"To be human is to be finite. Because of this, the good life warrants an ongoing struggle to be clear about what’s important, and to seek it with luci"To be human is to be finite. Because of this, the good life warrants an ongoing struggle to be clear about what’s important, and to seek it with lucidity and passion; not be distracted by false ambitions or waylaid by dissipated consciousness.
Distraction is ultimately a question of value. ‘Value’ comes from the Latin valere, meaning ‘be strong’, or ‘be worthy’, ‘be valiant’. To obtain what’s valuable is to acquire power, in the finest sense of the word: capacity, capability, energy and enthusiasm. What’s valuable is what gives us the potency to cultivate the best life we can within the circumstances we’ve inherited or created. It enables independence, freedom from coercion and a check against self-deception and delusion. What’s valuable is what enhances our liberty.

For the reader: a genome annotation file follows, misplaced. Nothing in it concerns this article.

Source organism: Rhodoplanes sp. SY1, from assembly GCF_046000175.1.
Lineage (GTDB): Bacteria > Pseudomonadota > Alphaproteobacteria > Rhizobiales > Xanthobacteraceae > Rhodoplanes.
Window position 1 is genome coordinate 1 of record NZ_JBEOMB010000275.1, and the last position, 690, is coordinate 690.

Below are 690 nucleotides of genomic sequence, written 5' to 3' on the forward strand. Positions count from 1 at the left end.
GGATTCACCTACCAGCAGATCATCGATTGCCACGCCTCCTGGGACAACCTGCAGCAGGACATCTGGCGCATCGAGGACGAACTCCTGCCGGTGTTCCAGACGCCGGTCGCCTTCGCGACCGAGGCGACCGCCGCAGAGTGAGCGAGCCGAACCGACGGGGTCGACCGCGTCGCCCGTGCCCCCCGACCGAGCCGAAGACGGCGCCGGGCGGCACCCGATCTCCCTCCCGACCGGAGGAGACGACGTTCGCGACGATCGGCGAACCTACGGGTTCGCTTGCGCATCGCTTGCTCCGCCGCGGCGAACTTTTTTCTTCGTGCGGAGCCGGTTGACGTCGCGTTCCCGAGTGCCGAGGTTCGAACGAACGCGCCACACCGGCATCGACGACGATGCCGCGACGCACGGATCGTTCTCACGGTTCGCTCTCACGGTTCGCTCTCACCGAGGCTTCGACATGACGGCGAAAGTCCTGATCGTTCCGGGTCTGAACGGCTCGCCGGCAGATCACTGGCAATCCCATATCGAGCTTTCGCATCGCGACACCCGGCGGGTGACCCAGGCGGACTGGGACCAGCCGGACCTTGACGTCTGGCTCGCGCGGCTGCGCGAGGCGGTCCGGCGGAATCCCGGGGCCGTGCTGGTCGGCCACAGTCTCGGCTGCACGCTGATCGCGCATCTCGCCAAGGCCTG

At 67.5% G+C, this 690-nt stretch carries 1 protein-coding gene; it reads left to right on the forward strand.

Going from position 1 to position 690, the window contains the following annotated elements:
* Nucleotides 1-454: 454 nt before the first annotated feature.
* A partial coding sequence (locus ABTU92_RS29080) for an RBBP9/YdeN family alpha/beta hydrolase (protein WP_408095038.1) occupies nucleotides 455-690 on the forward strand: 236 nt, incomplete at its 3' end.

to be diverted isn’t simply to have too many stimuli but to be confused about what to attend to and why. Distraction is the very opposite of emancipation: failing to see what is worthwhile in life and lacking the wherewithal to seek it.
As Heidegger suggested, we often spend our daily lives avoiding existential responsibility: speaking in clichés and entertaining ourselves with ‘idle talk’. We frequently defer to this anonymous ‘they’ instead of living our own lives. Distractions are often our way to elude the existential burden: deciding what we are and what to be.